Opuntia basilaris

Engelmann & Bigelow, Proceedings of the American Academy of Arts and Sciences 3: 298, 1856


Opuntia basilaris
Opuntia basilaris

Herbarium; Herbarium; Herbarium; Herbarium; Herbarium; HerbariumHolotype (O. basilaris brachyclada); Herbarium (O.  basilaris brachyclada); Herbarium (O. basilaris brachyclada); Herbarium (O. basilaris brachyclada); Herbarium (O. basilaris longiareolata); Herbarium (O. basilaris longiareolataHerbarium (O. basilaris longiareolata); Herbarium (O. basilaris longiareolata); Isolectotype (O. basilaris ramosa); Herbarium (O. basilaris heilii)


O. basilaris is a distinctive plant; it has the archetypical “beaver tail” cactus look. The cladodes form dense clumps 5- to 20-inches tall and 1(5)-ft across. The pads are blue-green and roudish or wedge shaped and 5- to 8(10)-inches long. Often the cladodes are fan shaped, but they may be oval, obovate or even elongate-obovate. The pads of the major variety (basilaris) arise from a single point and are arranged in an irregular rosette. The areoles are slightly sunken. There are at least 5 described varieties:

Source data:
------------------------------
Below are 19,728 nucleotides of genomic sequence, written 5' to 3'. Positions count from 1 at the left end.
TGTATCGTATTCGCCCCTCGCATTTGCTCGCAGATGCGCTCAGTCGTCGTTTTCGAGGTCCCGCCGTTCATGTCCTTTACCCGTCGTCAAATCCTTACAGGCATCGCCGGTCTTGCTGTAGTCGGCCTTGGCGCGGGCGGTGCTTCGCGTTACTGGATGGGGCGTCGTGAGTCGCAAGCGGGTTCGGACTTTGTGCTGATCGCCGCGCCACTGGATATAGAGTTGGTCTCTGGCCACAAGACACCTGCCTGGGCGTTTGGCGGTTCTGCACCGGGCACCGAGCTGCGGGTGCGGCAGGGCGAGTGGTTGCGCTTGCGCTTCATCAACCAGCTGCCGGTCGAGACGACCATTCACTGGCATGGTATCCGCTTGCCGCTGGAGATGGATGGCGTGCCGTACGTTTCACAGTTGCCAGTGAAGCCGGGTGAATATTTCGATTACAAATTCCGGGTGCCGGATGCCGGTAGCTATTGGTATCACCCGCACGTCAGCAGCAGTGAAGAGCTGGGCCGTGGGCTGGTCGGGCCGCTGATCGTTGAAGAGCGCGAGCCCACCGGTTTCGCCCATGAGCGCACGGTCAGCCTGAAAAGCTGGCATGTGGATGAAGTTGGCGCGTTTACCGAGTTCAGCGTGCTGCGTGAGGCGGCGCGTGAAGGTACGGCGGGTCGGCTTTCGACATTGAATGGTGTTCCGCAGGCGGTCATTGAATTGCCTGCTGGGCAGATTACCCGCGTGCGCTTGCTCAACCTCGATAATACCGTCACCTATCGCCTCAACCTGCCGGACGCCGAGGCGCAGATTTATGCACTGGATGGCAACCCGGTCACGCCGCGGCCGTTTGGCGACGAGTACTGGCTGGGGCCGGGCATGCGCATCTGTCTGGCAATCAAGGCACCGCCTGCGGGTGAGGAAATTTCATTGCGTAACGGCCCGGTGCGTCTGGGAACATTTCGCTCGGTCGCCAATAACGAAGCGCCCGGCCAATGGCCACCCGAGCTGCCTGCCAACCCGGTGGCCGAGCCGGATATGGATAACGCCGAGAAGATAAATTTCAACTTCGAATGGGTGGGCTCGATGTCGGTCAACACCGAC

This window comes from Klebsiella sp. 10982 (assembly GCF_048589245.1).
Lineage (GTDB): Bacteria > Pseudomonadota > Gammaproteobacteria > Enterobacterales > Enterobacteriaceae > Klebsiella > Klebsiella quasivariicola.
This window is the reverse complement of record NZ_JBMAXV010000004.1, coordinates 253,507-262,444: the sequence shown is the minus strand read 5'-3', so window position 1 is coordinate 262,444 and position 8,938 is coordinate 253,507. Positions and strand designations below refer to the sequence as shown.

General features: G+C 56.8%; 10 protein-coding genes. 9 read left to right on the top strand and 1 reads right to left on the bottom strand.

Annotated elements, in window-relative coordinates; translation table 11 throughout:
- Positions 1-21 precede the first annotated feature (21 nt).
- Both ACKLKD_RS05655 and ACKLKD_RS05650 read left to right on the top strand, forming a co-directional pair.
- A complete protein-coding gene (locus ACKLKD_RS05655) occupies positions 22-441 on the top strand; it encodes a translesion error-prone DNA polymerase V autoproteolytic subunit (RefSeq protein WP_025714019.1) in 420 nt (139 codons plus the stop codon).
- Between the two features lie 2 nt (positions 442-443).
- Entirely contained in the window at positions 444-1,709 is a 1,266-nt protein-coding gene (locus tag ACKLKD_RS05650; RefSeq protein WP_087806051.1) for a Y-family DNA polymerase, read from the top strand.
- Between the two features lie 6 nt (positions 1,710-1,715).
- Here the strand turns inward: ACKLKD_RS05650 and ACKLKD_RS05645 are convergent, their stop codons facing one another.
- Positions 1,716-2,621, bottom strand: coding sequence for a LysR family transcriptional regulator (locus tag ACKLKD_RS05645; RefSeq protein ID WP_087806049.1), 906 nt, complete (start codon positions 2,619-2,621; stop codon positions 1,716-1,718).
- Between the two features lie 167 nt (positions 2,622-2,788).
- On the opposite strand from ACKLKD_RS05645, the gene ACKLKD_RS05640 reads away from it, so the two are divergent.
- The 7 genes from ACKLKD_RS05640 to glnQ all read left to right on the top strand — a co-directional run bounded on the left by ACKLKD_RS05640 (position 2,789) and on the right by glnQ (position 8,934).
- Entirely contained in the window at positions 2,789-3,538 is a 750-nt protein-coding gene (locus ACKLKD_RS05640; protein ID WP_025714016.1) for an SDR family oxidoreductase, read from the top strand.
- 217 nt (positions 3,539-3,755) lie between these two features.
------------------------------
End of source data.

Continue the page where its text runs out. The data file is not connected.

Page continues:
• basilaris
  • brachyclada
  • longiareolata
  • ramosa
  • treleasei

All varieties are spineless except var treleasei. O. basilaris basilaris is by far the most commonly enocuntered variety. Read the original description of O. basilaris. O. basilaris is diploid, but O. basilaris treleasii is triploid and may represent a separate taxon.

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The blue-green or gray-green pads are distinctive and may have hints of purple, or they may be entirely purple under stress. Though spineless, there are numerous glochids that, once embedded, are seemingly impossible to remove from skin. Native Americans used O. basilaris as a medicinal plant (Anderson, 2001). The plant has bright magenta flowers and is a favorite in western gardens because of its unique shape, pad colors, and flowers.

Britton and Rose discuss several varieties that are not recognized here including: albiflora, coerulea, and nanna.

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